U2's iconic album "The Joshua Tree" has been inducted into the Library of Congress' National Recording Registry.
According to Billboard, the 1987 album was honored because it is "culturally, historically and aesthetically significant" says Librarian of Congress James H. Billington.
"These recordings represent an important part of America's culture and history," says Billington in a statement on the organization's website. "As technology continually changes and formats become obsolete, we must ensure that our nation's aural legacy is protected. The National Recording Registry is at the core of this effort."
"The Joshua Tree," including hits such as "Where the Streets Have no Name" and "With or Without You" was chosen after the library received many public nominations. Its inclusion coincides with the addition of Larry Norman's Christian 1972 album "Only Visiting this Planet," the first Christian rock album chosen for the registry.
Curator Matthew Barton said U2's sound, though not explicitly religious, has influenced and been combined with Christian rock in some churches, including the song, "I Still Haven't Found What I'm Looking For."
U2 front man, a professing Christian, Bono told Focus on the Family last year that his music is heavily influenced by his faith in Christ, whether he wants it to or not.
"It's very annoying following this Person of Christ around [chuckling], because He's very demanding of your life," he said.
Nominated along with "The Joshua Tree" is Jeff Buckley's version of Leonard Cohen's "Hallelujah," Linda Ronstadt's Heart" Like a Wheel LP" and Creedence Clearwater Revival's Vietnam War protest anthem "Fortunate Son," among others.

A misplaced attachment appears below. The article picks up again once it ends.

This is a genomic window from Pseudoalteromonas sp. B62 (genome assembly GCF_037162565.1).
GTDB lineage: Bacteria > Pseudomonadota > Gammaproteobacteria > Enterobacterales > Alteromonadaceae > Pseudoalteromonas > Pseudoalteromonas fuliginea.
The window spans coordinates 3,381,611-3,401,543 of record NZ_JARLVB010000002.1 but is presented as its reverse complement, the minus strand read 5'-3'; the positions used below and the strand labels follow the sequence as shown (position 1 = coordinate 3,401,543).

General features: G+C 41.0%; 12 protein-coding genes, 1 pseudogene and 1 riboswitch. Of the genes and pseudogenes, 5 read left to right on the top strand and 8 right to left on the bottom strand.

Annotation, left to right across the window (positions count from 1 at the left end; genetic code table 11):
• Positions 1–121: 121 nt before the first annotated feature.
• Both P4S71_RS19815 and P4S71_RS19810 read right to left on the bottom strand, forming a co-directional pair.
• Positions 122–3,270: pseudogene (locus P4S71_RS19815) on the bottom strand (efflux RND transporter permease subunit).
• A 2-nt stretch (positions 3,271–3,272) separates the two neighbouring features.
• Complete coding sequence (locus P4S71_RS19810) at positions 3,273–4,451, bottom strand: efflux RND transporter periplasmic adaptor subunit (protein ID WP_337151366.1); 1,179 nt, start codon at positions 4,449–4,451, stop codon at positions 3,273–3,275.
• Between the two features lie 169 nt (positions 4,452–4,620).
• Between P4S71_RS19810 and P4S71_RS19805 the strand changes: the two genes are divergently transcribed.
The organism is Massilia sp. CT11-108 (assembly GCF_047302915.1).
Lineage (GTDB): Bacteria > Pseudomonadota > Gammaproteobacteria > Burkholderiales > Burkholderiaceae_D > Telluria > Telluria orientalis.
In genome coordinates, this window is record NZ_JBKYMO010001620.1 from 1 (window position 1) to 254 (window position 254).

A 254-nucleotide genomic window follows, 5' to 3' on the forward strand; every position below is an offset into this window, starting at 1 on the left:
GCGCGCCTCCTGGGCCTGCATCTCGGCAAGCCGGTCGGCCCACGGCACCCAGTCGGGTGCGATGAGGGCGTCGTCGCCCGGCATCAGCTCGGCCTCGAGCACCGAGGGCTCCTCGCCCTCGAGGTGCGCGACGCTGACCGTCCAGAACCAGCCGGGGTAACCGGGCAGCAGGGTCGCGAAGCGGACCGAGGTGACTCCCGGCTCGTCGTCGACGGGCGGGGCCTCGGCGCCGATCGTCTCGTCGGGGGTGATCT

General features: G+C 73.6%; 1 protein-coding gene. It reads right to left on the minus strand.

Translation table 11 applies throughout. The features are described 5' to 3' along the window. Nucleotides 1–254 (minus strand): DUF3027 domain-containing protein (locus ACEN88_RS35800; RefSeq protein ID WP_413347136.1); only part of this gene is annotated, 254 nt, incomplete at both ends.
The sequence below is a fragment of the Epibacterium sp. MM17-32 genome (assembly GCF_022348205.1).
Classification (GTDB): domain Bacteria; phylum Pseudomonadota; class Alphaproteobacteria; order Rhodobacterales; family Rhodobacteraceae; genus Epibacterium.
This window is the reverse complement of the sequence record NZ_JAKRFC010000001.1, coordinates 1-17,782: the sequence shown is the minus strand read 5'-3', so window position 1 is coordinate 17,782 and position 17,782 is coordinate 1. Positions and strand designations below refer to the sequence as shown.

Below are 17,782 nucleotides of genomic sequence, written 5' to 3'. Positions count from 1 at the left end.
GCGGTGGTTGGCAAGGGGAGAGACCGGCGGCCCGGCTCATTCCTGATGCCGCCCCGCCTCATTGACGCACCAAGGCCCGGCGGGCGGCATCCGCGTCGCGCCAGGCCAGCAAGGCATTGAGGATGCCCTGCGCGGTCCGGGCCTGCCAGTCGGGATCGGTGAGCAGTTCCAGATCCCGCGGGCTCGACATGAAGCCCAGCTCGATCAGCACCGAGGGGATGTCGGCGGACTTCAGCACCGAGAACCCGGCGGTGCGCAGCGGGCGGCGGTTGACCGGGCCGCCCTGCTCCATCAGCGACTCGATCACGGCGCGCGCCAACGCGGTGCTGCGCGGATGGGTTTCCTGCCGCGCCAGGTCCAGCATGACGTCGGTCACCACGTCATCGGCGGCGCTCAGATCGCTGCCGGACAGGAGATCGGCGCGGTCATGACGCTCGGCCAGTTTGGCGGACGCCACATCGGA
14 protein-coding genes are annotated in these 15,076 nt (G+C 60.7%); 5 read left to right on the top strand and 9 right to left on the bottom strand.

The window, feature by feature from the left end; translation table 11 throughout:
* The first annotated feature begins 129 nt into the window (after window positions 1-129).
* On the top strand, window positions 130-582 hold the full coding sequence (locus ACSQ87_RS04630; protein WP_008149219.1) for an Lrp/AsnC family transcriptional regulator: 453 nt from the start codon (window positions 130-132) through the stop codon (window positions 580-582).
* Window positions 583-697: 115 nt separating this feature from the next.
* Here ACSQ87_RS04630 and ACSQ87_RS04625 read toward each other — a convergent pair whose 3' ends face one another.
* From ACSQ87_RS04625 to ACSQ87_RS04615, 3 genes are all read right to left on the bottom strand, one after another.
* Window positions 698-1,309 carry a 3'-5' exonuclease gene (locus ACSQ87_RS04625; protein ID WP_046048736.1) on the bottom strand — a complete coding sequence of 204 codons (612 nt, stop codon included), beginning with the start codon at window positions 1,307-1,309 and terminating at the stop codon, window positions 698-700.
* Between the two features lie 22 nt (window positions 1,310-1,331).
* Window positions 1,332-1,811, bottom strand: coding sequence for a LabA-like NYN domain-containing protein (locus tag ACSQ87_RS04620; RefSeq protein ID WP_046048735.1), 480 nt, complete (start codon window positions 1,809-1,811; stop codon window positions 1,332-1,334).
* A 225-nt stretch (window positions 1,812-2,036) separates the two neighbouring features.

To be eligible for induction, a recording must be at least 10 years old, Rolling Stone reports. Every year, the Librarian of Congress meets with the Library's National Recording Preservation Board to make 25 selections, with the best quality versions stored at the Packard Campus for Audio Visual Conservation, located in Culpeper, Virginia. This year's nominations were assembled online from public and NRPB submissions; with these new selections, the registry's collection now includes 400 recordings.
U2 is set to release a new album in 2015 so they can schedule new recording sessions with producers Ryan Tedder and Paul Epworth, according to Billboard. However, the band's spiritually-minded single "Invisible" has given fans insight into what to expect. Despite the song's success (it received nearly one million downloads within the first hour of its release) the lyrics--which include the lines "I'm more than you know/A body in a soul/You don't see me but you will/I am not invisible"--Bono fears, won't connect personally to his audience. "If that is relevant to other people, then great; that would be a thrill. But we don't know. I think 'Invisible' is a great song, but I don't know how accessible it is."
Guitarist the Edge told Rolling Stone earlier this year that the group had "about 30 songs we're really excited about, in various states of being finished."
At the time, he said the group had a few titles in mind but were hesitant to announce a set release date. "But we're getting there," he said. "But we do not want to let go of anything if we are not 100 percent happy with it."